How I found a Critical 0-click ATO using only information from waybackurls

Erick Fernando
4 min readFeb 16, 2024

Hello everyone! Today, I’d like to share an interesting discovery I made recently using information obtained through waybackurls, where I managed to take control of accounts without the need for user interaction, thanks to a legacy system found in a subdomain of another country, which was initially outside the defined scope. This legacy system allowed for the forgery of JWT keys to access the main system.

The following tools were used:

waybackurls <>
assetfinder <>

One fine day, while listing subdomains within the scope of a bug bounty program using assetfinder, I noticed that it also provided subdomains from other countries, such as:

Command used: assetfinder -d


However, the scope of other countries was not within the acceptable scope of the Bug Bounty program.

I then used waybackurls on all the subdomains and domains listed by assetfinder, and that’s when a URL caught my attention. This URL was within a domain outside the initial scope, for example:

So, I placed a random value as a parameter:

This resulted in the following HTTP request response:

HTTP/2 302 Found
Content-Type: text/html; charset=utf-8

In the HTTP request response, a 302 code was generated, redirecting to the page, which was a subdomain within the scope where the main customer access system was located. However, in this redirect, the system constructed an authentication JWT key with the passed parameter.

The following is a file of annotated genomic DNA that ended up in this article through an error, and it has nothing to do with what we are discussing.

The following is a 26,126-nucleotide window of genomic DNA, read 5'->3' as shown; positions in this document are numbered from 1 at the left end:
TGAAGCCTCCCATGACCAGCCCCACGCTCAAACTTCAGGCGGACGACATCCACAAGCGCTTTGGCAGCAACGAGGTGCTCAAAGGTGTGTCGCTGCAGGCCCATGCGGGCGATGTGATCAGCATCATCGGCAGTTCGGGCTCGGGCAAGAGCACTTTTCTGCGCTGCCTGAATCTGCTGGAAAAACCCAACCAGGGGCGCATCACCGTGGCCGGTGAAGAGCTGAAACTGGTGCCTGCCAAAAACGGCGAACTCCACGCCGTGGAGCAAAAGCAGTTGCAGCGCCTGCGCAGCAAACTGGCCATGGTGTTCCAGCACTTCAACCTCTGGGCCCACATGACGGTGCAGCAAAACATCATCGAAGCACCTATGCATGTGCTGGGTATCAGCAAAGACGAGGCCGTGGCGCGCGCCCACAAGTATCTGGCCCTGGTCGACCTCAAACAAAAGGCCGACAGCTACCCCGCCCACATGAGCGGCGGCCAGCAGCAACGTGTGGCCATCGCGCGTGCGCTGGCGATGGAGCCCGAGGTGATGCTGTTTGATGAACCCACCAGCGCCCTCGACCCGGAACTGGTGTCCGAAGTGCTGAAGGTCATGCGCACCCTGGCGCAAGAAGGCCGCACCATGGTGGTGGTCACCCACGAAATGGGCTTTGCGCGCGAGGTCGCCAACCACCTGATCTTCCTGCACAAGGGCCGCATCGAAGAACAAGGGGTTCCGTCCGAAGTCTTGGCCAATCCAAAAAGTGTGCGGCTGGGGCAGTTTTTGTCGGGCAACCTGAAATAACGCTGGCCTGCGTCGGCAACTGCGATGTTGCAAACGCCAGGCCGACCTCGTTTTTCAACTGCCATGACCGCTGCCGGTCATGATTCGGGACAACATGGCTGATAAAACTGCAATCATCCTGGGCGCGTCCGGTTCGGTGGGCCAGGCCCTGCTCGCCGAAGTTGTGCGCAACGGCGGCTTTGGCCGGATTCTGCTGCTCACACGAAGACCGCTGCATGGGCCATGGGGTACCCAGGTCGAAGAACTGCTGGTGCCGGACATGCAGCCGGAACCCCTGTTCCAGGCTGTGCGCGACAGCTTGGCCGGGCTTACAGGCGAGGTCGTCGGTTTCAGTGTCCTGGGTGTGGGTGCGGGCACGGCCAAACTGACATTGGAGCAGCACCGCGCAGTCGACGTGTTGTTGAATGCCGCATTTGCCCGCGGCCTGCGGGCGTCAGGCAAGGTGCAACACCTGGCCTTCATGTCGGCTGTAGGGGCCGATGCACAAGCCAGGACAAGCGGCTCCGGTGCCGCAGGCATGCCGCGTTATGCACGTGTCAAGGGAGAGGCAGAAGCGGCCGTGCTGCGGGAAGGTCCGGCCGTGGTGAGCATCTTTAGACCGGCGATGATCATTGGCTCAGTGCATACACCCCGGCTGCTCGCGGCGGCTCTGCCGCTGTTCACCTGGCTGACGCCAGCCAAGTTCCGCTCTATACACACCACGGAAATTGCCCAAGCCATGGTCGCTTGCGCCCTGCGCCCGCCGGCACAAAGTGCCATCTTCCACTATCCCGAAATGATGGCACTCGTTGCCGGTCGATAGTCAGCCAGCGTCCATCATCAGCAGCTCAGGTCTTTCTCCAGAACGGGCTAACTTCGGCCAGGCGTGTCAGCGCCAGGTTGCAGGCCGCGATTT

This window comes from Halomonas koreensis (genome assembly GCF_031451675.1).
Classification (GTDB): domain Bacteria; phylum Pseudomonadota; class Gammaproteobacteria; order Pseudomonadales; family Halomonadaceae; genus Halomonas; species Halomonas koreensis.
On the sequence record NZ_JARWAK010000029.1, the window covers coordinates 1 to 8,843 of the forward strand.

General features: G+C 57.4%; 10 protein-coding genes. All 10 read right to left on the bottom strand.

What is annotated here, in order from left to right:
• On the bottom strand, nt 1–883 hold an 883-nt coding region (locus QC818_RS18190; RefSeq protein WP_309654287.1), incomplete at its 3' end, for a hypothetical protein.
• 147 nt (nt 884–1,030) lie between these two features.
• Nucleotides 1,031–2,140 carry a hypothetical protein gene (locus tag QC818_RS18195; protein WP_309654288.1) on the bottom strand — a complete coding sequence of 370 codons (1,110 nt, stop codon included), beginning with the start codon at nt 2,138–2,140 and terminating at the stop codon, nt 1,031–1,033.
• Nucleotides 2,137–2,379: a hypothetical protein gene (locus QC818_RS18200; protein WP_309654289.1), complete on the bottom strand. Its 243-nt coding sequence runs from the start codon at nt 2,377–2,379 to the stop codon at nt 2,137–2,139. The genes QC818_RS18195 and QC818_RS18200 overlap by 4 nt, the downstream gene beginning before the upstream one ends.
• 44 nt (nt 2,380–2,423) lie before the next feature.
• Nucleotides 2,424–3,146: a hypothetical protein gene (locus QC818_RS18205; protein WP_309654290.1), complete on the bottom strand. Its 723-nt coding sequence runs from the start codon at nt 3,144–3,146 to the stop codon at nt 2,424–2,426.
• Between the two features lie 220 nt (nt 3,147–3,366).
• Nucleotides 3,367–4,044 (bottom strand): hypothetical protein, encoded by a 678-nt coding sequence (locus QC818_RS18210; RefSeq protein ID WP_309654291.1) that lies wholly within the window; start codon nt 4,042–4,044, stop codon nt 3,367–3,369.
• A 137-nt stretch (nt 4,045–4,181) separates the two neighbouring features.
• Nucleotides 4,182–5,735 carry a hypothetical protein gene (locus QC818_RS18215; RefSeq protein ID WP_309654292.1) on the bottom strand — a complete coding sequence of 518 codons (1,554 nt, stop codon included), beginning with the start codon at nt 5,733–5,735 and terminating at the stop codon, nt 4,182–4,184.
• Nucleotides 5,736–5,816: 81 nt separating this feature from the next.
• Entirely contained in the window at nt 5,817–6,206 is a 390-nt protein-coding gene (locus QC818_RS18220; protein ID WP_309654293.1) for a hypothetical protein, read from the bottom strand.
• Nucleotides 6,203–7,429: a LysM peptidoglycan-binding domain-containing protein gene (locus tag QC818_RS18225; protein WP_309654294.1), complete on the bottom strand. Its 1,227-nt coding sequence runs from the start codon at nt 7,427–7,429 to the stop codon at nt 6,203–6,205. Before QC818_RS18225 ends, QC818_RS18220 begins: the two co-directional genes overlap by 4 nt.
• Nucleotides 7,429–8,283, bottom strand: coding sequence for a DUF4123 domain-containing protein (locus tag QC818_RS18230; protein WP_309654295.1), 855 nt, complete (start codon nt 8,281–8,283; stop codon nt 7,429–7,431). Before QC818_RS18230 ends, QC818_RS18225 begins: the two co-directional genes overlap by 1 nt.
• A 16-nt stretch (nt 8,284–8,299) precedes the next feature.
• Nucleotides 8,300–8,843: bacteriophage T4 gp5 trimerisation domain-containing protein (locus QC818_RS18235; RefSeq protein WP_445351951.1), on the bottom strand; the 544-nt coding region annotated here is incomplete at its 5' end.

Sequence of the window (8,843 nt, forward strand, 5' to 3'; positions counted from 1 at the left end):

Upon converting the JWT key from base64 to plain text, the following information was found:

{“typ”:”JWT”,”alg”:”HS256"}{“path”:”/pwd_change”,”created_at”:”2023–10–30 20:18:43 UTC”,”exp”:1698697423,”origin”:”smart-site”,”user_token”:”FUZZ”}

The link created a valid JWT token using the information passed as a parameter within the user_token. So, I went in search of finding this user_token that could create a valid JWT token to access the system.

I noticed that in the result of Waybackurls, there was one URL somewhat similar to the one in the HTTP request response with the JWT token. It was a password reset URL with a JWT token in the parameter.

When decoding the expired password reset JWT token, I obtained the exact information that the other URL formed, as shown below:

{“alg”:”HS256"}{“user_token”:”XXXXX”,”created_at”:”2023–09–14 17:50:16 -0300",”exp”:1678830616}/R[A L J #adW[ՂJ

And there I found a valid user_token for the system user, which is like the user’s account ID.

So, I took the user_token found within the JWT key and placed it as a parameter in the URL of the out-of-scope system, and it injected the user’s user_token and created a valid JWT key, redirecting to the account page:

URL composition:

It redirected to[VALID JWT TOKEN] -> 302 creating a valid authentication JWT key for the user.

However, it redirected to a page that no longer existed: -> 404 not found

I removed the non-existent URL (/page404), and the system redirected to the home page logged into the user’s account. -> 200 Logged In

Afterward, I identified the endpoint in the API that displayed all user data and managed to retrieve all the person’s information in JSON format.

Finally, I performed another search via waybackurls looking for user ‘IDs’ in the same pattern using REGEX and found a massive number of various other links with user “IDs” in various invite links such as: and so on.

Therefore, it was possible to perform an account takeover for each user account whose ID was found solely with the information from the user_token found via waybackurl.

In the end, the company acknowledged the issue as a critical severity and paid out the maximum bounty.

Thanks for reading!